[License-discuss] Query on "delayed open source" licensing

Rob Landley rob at landley.net
Sun Oct 29 15:20:59 UTC 2023

On 10/27/23 13:06, Bradley M. Kuhn wrote:
> FWIW, I can confirm Larry Rosen's suggestion that indeed L. Peter Deutsch and
> Aladdin Ghostscript likely invented the manipulative marketing approach of
> pre-announcing that proprietary software might someday be FOSS and/or making
> semi-binding public statements or licensing terms that backup that marketing
> approach.

Wikipedia[citation needed] says ghostscript first shipped in 1988. This ten year
old version of wikipedia's page on "source code escrow":


Says that "In 1982, mathematician Dwight Olson founded Data Securities
International, the first software escrow company."

Copyright was only extended to cover binaries by the Apple vs Franklin decision
in 1983 and everything before that was open source by default (yes including
from places like IBM, their "Object Code Only" announcement was February 1983
https://www.landley.net/history/mirror/ibm/oco.html in response to Apple vs
Franklin, as was RMS's printer tantrum). Human readable source code could be
copyrighted after the US ratified the Berne convention in ~1977, so in the ~5
years before Apple vs Franklin distributing source code was seen as GREATER
legal protection for programs since that could be copyrighted. The result was
still https://en.wikipedia.org/wiki/Coherent_(operating_system)#Development when
push came to shove but companies with lots of lawyers could still THREATEN...

Before that there was essentially no retail software market. The PDP-8 was the
bestselling machine on earth from 1973 until displaced by the Apple II
(https://homepage.cs.uiowa.edu/~jones/pdp8/faqs/) and in its entire history it
sold a cumulative total of 50k units. The first two years of Apple II sales
totaled 43k units
The first machine to sell 1 million units was the Commodore Vic 20 in 1982. The
apple vs franklin decision happened when it did because before then there WAS no
retail software market, due to a lack of customers owning machines that could
run any program you tried to sell: what little software was for sale was sold
through the hardware manufacturer. People fought over the money as soon as there
was money.

> (At least, in my 30 years in this field, I've never seen an
> example of this that predated the one Larry mentioned.)

If you want to look at pioneering licensing work, and don't feel like slogging
through the "IBM and the seven dwarves" mines in the 1960s, go research the
split between Atari and Activision in 1979 when "hardware vendor develops and
sells software" (340k atari 2600 consoles shipped in 1977) turned into "third
parties sell software for an existing installed base of machines" and the
hardware vendor freaks out. Except the delivery mechanism there was cartridges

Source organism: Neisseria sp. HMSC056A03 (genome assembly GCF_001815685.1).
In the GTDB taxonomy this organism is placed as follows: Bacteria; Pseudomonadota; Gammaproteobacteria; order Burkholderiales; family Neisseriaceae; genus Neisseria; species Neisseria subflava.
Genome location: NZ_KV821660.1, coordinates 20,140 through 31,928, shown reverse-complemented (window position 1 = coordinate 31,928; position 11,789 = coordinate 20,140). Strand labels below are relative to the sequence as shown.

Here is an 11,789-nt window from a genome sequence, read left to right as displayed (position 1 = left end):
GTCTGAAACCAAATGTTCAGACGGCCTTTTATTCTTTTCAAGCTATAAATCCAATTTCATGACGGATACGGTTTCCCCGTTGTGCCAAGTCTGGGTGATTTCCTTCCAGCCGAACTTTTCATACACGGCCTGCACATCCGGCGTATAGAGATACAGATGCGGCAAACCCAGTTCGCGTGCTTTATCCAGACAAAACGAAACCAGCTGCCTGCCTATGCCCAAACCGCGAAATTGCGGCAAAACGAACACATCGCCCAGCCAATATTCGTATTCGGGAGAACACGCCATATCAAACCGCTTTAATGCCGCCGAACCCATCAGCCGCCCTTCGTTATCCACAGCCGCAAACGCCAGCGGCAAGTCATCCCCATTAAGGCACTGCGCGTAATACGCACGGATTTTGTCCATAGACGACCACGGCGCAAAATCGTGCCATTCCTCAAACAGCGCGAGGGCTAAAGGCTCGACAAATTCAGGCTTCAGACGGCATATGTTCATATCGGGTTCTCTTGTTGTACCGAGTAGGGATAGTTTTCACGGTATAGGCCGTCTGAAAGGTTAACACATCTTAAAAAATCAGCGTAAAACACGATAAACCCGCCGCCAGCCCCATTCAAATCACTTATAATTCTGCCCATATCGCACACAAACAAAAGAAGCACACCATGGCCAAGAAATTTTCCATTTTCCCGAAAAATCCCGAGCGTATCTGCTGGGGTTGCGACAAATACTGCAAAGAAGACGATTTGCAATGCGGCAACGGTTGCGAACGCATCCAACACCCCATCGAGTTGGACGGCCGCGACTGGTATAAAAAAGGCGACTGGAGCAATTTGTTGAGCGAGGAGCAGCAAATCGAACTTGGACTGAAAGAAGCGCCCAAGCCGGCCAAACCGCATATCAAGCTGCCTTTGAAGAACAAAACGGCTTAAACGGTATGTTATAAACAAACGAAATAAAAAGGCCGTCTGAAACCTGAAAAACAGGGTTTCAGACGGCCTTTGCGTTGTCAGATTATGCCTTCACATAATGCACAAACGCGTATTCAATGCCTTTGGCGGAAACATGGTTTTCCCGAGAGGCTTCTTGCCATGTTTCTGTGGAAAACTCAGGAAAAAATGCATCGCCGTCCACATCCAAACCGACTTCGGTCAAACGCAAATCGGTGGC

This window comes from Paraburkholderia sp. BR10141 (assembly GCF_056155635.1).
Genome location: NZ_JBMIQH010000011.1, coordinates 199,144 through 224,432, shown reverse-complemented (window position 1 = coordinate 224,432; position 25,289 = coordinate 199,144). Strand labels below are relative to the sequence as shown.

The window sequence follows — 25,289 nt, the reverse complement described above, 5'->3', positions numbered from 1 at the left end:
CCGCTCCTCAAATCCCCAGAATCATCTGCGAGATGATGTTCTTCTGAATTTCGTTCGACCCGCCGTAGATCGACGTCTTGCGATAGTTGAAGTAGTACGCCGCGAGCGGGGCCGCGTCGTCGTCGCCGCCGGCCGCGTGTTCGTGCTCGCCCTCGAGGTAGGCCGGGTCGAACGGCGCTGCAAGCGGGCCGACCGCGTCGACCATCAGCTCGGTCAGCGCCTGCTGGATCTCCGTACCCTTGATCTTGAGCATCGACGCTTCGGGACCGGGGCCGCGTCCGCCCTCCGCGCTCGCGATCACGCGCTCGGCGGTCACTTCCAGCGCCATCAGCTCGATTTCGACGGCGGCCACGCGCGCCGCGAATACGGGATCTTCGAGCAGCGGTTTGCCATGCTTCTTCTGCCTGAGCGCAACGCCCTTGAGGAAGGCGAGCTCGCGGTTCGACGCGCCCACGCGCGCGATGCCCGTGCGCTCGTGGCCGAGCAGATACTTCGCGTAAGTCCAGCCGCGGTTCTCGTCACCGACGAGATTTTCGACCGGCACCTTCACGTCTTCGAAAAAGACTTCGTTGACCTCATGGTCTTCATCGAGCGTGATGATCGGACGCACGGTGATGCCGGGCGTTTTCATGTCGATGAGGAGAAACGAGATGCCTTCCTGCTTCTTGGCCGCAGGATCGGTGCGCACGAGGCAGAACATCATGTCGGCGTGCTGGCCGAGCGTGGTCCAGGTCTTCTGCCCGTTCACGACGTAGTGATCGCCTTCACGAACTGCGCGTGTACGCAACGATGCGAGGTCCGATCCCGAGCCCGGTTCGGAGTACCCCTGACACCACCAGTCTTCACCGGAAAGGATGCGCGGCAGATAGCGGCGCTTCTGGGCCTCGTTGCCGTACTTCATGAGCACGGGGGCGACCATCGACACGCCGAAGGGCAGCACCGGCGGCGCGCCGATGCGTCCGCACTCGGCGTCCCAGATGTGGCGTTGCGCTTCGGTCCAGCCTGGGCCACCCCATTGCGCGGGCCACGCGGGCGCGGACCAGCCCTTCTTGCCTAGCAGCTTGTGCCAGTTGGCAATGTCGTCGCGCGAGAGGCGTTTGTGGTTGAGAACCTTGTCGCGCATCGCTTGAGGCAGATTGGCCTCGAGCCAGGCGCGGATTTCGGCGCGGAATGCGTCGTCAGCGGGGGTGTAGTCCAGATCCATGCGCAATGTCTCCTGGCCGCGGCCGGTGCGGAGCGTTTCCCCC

which were much harder to copy and modify, and by default had 4k of space
holding hand-coded machine language so the source was assembly at best. The
BIOS/BDOS split the head of Imsai talked Gary Kildall into doing with CP/M was
interesting pioneering work too, that was 1976:

Apple's 1980 IPO was the largest in history at the time and "the computer" was
Time Magazine's 1982 person of the year. I'm pretty sure the money guys didn't
take until 1988 to discover the "I will gladly pay you tuesday for a hamburger
today" approach to source code as ephemeral pie-in-the-sky incentive.

Just like Richard Stallman had a "unique" idea when AT&T's post-Franklin closing
of Unix source led Andrew Tanenbaum to write a replacement for the Lions book
from scratch (which took him 3 years, just like it had taken the Mark Williams
company 3 years to produce Coherent). And clearly when Linus Torvalds wrote a 32
bit kernel on a minix machine using the minix filesystem after taking an OS
design course using Tanenbaum's Minix textbook and posted the results to
comp.os.minix, that happened entirely because of Stallman, at least according to

The problem with "the great man of history" theory is that the people who get
credit and the people who did the work... ask Rosalind Franklin about that.


P.S. The big split between the Apple II and the IBM PC is that IBM sued Compaq
and lost, and Apple sued Franklin and won. Those the IBM PC turned into a
thriving white box compatible clone industry, and Apple almost died before they
begged Steve Jobs to come back and reinvent it as a consumer electronics company
selling iPods attached to revenue from iTunes. There's very interesting stories
to tell in this space. "When rabbits were introduced to the australian outback
and suddenly spread everywhere, who was the REAL inventor of rabbit stew
deserving unique and exclusive credit" is not one of them.

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